"Grayson didn't practice until we got here [Thursday]," Krzyzewski said. "Grayson got 12 minutes tonight and we weren't sure how long he would be able to play. Hopefully, that's a sign of getting him back into really good health."
Duke is likely to need all its pieces going forward. The path will get tougher as the playoffs progress. The Devils won't come out and hit their first seven shots (including four 3-point attempts) very often. The teams coming up - starting with San Diego State Sunday - will be bigger, older and more talented than Robert Morris.
"I hope this gives those freshmen confidence to get that big game under their belt," Cook said. "We'll be back on Sunday.
THE NO. 1 SEEDS
Duke's 29-point victory was the second-best of the four No. 1 seeds.
Villanova beat Lafayette by 41 points. Kentucky beat Hampton by 23 points. And Wisconsin, which was up 23 points late against Coastal Carolina, frittered some of that lead away in the final minutes to win by just 14.
But none of the No. 16s came close to making history by becoming the first No. 16 to upset a No. 1 seed.
While the 2015 Blue Devils are a legit national title contender, just imagine how good Duke will be in 2017-18!
With senior point guard Tyus Jones feeding senior center Jahlil Okafor in the middle and senior forward Justise Winslow creating havoc on the wing, the '18 Devils could be one of the great teams of all time. Chase Jeter, a 6-11 defensive ace, will be a junior sharing the post with Okafor, while senior Grayson Allen and junior Luke Kennard provide firepower on the wing.
Go ahead and pencil the Devils into the 2018 Final Four …
Ah, to dream. Of course, we know that's a pipe dream. There's not a chance in the world that Okafor or Winslow will be in school three years from now (and little chance either will be around next season). And while Tyus Jones might play another year, a four-year stay is most unlikely.
There was a time when fans could count on even the greatest recruit staying four years. But those days are (sadly) long gone.
THE ACC'S FAST START
The ACC is off to an exceptional start to the 2015 NCAA Tournament.
Three ACC teams won Thursday - although all in one possession games.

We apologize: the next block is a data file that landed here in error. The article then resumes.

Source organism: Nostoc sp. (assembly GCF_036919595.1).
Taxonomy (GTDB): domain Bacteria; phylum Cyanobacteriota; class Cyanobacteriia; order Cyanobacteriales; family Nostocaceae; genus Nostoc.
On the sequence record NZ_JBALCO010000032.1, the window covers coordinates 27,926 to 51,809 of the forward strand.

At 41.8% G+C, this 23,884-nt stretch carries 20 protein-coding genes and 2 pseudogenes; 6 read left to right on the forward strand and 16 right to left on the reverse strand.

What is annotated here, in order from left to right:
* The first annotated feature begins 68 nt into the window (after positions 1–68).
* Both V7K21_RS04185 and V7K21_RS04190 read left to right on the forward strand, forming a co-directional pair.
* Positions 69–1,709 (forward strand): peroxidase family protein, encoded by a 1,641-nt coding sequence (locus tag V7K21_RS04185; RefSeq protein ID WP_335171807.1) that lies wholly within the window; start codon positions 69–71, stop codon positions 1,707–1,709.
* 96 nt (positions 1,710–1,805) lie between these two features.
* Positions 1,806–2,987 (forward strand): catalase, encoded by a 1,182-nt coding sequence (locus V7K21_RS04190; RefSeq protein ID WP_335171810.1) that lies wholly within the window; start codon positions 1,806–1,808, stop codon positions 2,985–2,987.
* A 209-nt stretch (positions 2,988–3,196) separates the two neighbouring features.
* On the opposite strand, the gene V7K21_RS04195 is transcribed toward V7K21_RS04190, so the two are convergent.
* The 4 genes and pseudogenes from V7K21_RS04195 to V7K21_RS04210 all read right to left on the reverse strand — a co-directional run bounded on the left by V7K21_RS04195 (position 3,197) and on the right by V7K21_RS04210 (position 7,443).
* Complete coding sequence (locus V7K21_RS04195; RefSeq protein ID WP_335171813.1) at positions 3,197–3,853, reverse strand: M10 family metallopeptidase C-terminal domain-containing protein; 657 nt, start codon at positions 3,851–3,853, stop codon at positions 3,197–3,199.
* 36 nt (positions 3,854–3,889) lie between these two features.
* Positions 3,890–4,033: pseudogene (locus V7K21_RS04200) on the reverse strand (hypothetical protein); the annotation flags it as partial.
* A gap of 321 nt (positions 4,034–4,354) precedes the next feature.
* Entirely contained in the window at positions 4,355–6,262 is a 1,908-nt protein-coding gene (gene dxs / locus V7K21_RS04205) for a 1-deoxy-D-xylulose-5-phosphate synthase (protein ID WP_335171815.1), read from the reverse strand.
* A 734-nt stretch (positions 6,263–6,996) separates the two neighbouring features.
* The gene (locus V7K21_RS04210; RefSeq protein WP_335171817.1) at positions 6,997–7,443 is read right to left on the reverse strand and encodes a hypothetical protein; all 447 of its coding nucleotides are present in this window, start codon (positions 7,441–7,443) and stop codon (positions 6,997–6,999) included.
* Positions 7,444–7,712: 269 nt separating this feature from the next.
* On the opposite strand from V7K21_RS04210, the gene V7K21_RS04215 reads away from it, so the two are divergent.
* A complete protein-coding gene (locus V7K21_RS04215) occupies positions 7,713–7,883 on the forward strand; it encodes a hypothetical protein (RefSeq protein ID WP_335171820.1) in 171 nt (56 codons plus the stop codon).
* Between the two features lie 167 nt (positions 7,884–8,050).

Three more ACC teams won Friday. And two of the three were thrillers. In fact, the ACC is a mere 1-5 against the point spread (with Duke the only ACC team to cover).
Still, the ACC's 6-0 start is in sharp contrast to the league universally touted as the best in college basketball this season. The Big 12 got off to an 0-3 start Thursday, losing two No. 3 seeds - Iowa State and Baylor (along with No. 11 Texas). No. 1 seed Kansas got the league its first NCAA win Friday with any easy win over New Mexico State, while a few hours later, West Virginia barely survived Bobby Hurley's Buffalo team. The two Oklahoma teams split Friday night, leaving the mighty Big 12 3-4 going into the round of 32.
That's the worst NCAA start of any power conference.
Among the power conferences, the records going into the round of 32 are:
- ACC 6-0
- Pac 12 4-0
- Big East 3-2
- Big Ten 5-2
- SEC 3-3 (counting Ole Miss' play-in victory in Dayton)
- Big 12 3-4
NOTES - Duke improved to 30-4, tying Kentucky with its 14th 30-win season. All of those 30-year win years have come under Krzyzewski, giving him the most 30-win seasons of any coach in NCAA history. … Duke also picked up its 100th NCAA Tournament win, becoming the third school to reach that milestone (after Kentucky and UNC). … Cook finished with 22 points and five assists to hit two significant career milestones - 1,500-plus points and 500 assists. … Duke passed out 28 assists - the most for the team since a 30-assist performance in the opener against Presbyterian. It also set a new NCAA record for the Devils, topping the 27 assists Duke had in a victory over Radford in 1998 … Krzyzewski earned his 83rd NCAA Tournament win, stretching his all-time lead on second-place Dean Smith (65 wins). UNC's current coach, Roy Williams is third with 64 NCAA wins.